I was recently fortunate enough to be asked to speak at a dispute resolution conference in Dubai, which was jointly organised by Dubai Land Department and RICS. On one of the days, I took part in an expert witness workshop. It was fascinating to talk to people who act as experts in the local courts: Dubai has a civil law system so the expert is appointed by, and directly assists, the court.
Complying with the Ikarian Reefer principles
As part of the workshop, we went over the basics from the Ikarian Reefer, stressing the importance of being independent and remembering that the expert’s duty is to the tribunal, and not to the party who appointed the expert.
Practically, I think that one of the best ways an expert can ensure that they comply with that duty is to ask themselves this question before committing their opinions to writing:
Would I be of the same opinion if I had been appointed by the other party?
If the answer is no, then the expert is not fulfilling his or her duty.
The “(50) shades of grey” issues
However, complying with their duty to the tribunal is still something that many experts struggle with.
In my experience, experts tend to agree on the black and white issues. It is the “(50) shades of grey” issues they struggle with – the points that are arguable either way. In such instances, experts tend to lean towards their respective client’s case. This was epitomised for me when speaking to a rent review expert recently who said that, when he is appointed as the tenant’s expert, his opinion of the rent leans towards the lower end of the scale, but when he is appointed by the landlord, his opinion veers towards the upper end.
Regardless of whether this is unwitting or not, experts should not consider such an approach acceptable, because it’s not. Any expert who thinks it is acceptable should read the final section of the judgment in Cala Homes (South) Ltd v Alfred McAlpine Homes East Ltd. For those of you that haven’t the time to read it, the expert wrote an article, The Expert Witness: Partisan with a Conscience. It’s not difficult to guess what the judge thought about that, and he concluded by saying:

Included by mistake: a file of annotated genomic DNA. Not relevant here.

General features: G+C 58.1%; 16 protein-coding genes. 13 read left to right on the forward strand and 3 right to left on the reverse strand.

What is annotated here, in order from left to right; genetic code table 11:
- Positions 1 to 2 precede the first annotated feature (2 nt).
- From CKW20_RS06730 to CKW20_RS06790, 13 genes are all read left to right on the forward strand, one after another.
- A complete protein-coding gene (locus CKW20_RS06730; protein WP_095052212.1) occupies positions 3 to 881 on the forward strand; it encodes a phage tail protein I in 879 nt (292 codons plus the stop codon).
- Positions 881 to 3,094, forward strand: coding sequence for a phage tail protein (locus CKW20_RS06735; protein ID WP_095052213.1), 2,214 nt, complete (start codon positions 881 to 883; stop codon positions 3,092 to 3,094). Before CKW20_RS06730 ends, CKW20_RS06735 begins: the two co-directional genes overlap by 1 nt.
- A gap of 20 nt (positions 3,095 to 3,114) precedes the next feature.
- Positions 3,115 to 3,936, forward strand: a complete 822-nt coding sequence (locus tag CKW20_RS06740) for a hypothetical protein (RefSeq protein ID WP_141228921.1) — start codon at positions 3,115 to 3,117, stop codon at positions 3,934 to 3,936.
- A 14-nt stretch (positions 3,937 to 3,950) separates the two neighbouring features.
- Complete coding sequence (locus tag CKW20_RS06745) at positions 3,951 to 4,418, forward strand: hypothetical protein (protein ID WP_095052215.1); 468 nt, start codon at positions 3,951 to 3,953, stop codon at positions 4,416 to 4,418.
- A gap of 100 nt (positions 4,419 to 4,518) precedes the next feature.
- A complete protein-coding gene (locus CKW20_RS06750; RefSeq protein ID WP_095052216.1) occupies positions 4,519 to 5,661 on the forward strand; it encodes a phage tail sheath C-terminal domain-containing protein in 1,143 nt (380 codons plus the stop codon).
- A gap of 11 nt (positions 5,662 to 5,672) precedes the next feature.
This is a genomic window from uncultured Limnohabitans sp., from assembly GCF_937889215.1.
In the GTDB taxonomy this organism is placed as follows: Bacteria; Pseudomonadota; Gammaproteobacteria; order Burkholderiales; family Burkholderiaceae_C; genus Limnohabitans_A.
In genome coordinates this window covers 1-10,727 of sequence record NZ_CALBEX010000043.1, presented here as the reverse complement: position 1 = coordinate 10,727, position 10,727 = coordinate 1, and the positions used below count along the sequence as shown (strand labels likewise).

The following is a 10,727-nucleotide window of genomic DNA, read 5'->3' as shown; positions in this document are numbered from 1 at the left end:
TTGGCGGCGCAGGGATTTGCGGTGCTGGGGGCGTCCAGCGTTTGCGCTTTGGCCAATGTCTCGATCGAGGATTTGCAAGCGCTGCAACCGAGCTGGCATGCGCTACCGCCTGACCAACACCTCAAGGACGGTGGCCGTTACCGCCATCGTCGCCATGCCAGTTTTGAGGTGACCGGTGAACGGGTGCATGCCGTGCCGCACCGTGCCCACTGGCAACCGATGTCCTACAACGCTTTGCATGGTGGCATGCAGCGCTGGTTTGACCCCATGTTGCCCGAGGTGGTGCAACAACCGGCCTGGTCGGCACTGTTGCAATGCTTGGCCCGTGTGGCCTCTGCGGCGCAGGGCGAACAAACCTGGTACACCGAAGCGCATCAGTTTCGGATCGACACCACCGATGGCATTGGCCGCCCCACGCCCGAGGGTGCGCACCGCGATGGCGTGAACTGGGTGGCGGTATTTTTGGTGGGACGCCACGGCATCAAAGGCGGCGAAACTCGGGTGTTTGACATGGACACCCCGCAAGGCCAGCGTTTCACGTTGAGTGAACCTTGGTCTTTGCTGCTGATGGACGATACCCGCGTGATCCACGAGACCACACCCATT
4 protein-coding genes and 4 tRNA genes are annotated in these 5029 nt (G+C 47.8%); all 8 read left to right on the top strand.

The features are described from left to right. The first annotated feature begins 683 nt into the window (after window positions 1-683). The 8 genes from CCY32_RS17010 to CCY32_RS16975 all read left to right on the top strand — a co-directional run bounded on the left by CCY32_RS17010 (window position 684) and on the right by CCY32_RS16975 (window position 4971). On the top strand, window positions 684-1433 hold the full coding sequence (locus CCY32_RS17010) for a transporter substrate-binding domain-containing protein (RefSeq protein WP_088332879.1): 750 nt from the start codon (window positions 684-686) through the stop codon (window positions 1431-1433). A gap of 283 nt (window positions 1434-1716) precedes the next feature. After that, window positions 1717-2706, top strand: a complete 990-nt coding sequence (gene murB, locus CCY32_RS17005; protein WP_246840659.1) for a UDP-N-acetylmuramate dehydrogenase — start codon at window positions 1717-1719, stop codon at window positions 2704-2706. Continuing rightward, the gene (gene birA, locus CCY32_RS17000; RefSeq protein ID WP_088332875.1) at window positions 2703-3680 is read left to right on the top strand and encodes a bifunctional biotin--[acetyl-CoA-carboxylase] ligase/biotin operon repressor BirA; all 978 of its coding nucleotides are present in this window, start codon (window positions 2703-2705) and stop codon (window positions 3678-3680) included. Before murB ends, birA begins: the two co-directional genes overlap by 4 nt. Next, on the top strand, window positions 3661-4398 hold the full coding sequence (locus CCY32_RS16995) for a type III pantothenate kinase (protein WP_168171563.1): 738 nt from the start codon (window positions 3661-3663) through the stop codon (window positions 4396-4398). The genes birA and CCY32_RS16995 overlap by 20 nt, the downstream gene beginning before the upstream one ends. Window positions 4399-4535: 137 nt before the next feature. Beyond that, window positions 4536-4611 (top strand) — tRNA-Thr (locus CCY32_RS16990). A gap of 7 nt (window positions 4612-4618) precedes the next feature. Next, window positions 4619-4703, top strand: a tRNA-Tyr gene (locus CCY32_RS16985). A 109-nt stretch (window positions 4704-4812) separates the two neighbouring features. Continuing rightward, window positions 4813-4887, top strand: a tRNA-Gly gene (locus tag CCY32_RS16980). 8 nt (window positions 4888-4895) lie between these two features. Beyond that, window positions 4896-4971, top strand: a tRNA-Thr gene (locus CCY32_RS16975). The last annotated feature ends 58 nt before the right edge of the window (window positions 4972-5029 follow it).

“In the light of the matters set out above, during the preparation of this judgment I re-read Mr [X’s] report on the understanding that it was drafted as a partisan tract with the objective of selling the defendant’s case to the court and ignoring virtually everything which could harm that objective. I did not find it of significant assistance in deciding the issues…”
Learning from the civil law system
I think that many experts would benefit from undertaking the role of a single joint expert or expert determiner. In a similar manner to those experts in the Dubai courts, the single joint expert or expert determiner has no loyalty to either party, and simply forms an opinion based on the evidence presented and his or her own investigations. It’s really quite simple…
One thought on “Educating the experts”
Jonathan, thank you for an interesting article. The Cala Homes case was in 1995 (2 years after the Ikerian Reefer) and the attitude of the expert would, I hope, be considered to be shocking by all experts now practising. There are other examples of cases from that period that suggest the the expert was, at that time, not alone in his views as to how he should act – see for example Anglo Group Plc v Winther Brown & Co Limited from 2000.
In reality the problem nowadays has become much more of “nuancing” reports I suspect. Leaning towards “your” side, rather than acting as advocate for them, as the expert in the Cala case did. I suspect that is much more difficult to spot, both by the tribunal and the expert who may not even be consciously doing it.
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